On October 20, 2020,  we wrote about how Nigeria may be moonwalking into a debt trap as a result of reckless policies. On October 21, The Punch reported that the Federal Government may now be thinking about new ways to fund the national budget.

Nothing is official yet, but sources at the Ministry of Finance, Budget and National Planning reported that the government plans to sell or concession more than 25 key assets. A concession is when the government lets private individuals take control of a national asset for a specified purpose and period.

The move to sell or concession is one of the government’s efforts to fund the ₦10‎.7 trillion deficit of the 2023 budget. It doesn’t take Sherlock Holmes to figure out that our government is broke.

So, what are the assets that the government plans to sell, or concession?

Tafawa Balewa Square (TBS)

TBS [Image Source: The Guardian]

Originally known as The Lagos Race Course, Oba Dosunmu of Lagos handed the 14.5-hectare property to the British colonial authorities in 1859. The military government of Yakubu Gowon reconstructed it in 1972 and renamed it the Tafawa Balewa Square. It’s famous for hosting Independence Day parades and concerts in Lagos.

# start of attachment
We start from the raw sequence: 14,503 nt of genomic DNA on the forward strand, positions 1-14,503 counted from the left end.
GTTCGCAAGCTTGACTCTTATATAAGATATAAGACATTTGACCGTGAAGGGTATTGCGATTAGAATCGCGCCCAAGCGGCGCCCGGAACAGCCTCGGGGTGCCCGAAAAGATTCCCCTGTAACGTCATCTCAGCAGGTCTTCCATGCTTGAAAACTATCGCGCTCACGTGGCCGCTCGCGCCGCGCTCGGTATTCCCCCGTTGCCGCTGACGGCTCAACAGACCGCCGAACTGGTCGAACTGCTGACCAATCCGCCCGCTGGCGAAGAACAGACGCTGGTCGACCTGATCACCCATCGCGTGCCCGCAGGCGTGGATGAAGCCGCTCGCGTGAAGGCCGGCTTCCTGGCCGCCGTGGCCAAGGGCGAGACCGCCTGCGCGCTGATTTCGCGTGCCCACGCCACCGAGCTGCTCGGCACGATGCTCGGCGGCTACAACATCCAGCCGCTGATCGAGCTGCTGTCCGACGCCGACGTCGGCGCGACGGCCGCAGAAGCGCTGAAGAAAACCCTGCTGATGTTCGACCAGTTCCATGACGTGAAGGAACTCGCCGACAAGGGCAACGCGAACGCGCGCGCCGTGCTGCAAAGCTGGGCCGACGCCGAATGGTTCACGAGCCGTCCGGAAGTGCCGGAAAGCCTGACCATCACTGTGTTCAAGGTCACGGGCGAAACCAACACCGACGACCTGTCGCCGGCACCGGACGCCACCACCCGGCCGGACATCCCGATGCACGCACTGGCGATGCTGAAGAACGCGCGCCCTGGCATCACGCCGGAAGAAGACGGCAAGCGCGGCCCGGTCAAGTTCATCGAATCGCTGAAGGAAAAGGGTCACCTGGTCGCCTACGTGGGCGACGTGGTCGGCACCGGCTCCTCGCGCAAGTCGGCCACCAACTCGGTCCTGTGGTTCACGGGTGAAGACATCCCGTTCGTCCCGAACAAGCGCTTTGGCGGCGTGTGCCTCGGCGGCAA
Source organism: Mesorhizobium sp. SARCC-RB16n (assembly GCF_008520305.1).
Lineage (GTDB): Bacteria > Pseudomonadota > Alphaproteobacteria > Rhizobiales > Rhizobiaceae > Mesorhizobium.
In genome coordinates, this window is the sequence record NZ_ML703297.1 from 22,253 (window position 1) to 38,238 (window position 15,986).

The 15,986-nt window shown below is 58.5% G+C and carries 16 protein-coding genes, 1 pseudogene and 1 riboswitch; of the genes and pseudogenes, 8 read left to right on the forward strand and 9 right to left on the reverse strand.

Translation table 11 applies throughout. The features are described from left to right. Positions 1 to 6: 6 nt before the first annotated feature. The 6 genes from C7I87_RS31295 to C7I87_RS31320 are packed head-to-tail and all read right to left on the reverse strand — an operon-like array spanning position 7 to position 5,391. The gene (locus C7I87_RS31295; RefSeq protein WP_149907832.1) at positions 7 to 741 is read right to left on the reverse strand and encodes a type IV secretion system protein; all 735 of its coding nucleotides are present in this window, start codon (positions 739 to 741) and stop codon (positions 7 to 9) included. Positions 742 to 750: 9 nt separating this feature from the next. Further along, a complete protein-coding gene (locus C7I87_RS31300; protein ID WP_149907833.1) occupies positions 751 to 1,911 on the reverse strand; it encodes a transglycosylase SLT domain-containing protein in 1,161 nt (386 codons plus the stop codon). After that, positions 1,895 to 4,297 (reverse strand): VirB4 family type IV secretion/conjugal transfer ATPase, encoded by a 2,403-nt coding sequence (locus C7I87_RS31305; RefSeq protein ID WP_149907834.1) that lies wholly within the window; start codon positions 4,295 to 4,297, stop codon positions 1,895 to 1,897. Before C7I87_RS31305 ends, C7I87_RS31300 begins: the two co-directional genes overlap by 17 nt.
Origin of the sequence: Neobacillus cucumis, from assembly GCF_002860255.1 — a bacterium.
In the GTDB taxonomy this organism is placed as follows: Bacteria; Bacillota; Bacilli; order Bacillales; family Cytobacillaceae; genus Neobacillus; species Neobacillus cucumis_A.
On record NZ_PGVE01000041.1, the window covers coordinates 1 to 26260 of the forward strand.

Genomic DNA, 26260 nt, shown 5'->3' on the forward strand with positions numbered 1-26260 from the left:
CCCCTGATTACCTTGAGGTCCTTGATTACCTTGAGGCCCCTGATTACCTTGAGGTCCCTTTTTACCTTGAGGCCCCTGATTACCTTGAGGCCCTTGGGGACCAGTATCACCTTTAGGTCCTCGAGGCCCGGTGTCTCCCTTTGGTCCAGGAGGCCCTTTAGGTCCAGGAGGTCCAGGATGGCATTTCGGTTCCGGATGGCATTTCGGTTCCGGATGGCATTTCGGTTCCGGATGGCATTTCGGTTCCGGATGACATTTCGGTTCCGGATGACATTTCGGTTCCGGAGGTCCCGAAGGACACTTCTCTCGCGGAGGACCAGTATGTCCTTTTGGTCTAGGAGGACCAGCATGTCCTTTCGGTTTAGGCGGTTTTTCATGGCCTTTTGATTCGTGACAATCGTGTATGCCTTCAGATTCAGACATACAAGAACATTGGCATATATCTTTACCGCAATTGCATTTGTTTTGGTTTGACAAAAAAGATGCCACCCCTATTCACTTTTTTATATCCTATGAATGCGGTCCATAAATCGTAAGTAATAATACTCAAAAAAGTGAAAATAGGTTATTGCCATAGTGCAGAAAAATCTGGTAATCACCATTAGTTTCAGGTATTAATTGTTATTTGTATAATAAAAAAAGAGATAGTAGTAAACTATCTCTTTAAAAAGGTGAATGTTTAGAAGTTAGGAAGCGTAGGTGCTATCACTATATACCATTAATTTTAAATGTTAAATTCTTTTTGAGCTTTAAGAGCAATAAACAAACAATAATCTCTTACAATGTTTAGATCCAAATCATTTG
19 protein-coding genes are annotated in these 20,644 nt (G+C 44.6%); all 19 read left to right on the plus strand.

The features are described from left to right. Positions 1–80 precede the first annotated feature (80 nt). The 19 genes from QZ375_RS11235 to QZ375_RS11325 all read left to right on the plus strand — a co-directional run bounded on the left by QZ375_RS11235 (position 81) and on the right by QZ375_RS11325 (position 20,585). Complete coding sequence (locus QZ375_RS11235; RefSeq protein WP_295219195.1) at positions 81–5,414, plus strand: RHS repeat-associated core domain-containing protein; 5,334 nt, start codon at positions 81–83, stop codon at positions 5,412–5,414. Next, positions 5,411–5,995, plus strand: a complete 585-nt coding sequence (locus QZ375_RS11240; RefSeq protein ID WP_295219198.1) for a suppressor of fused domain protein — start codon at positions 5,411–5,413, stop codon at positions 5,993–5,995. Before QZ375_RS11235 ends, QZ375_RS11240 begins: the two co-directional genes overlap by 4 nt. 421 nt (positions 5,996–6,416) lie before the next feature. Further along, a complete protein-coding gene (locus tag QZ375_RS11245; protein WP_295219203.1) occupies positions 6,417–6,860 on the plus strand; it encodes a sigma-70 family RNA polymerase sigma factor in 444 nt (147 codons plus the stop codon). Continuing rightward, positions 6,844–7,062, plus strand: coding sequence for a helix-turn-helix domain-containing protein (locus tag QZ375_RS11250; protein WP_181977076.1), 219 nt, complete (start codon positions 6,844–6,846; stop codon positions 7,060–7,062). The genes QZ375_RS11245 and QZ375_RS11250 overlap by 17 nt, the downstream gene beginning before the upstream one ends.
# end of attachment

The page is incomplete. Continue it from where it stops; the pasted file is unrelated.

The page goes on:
National Integrated Power Projects (NIPP)

[Image source: The Guardian]

Former president Olusegun Obasanjo created the National Integrated Power Projects (NIPP) in 2004  to address the problem of insufficient power generation. We can tell you the projects haven’t been completely successful because we still shout “Up NEPA” 18 years later.

To fund the 2023 budget, the FG now plans to sell or concession the power projects namely: Olorunsogo, Calabar II, Benin, Omotosho II and Geregu II plants.

Hydro power plants

Hydro power plants in Nigeria are also on the chopping block of the government’s fire sale.The plants in Oyan, Lower Usuma, Katsina-Ala and Giri plants could fall into private hands soon. The sapa season is truly upon us.

What other assets are on the chopping block?

The government is exploring ways to increase revenue from assets like the Abuja Water Board, the National Theatre and the Lagos International Trade Fair.

The Federal Government’s plan is to offer these assets to investors for equity while others will be totally sold to reduce waste. 

Will the sale happen?

What we do know is the government has been trying to offload these assets for years, so it’s possible the sale or concessioning won’t happen as usual.

Still, it reflects the harshness of our current economic realities. We wonder what they’ll sell next: the National Assembly? Aso Rock? Who knows?



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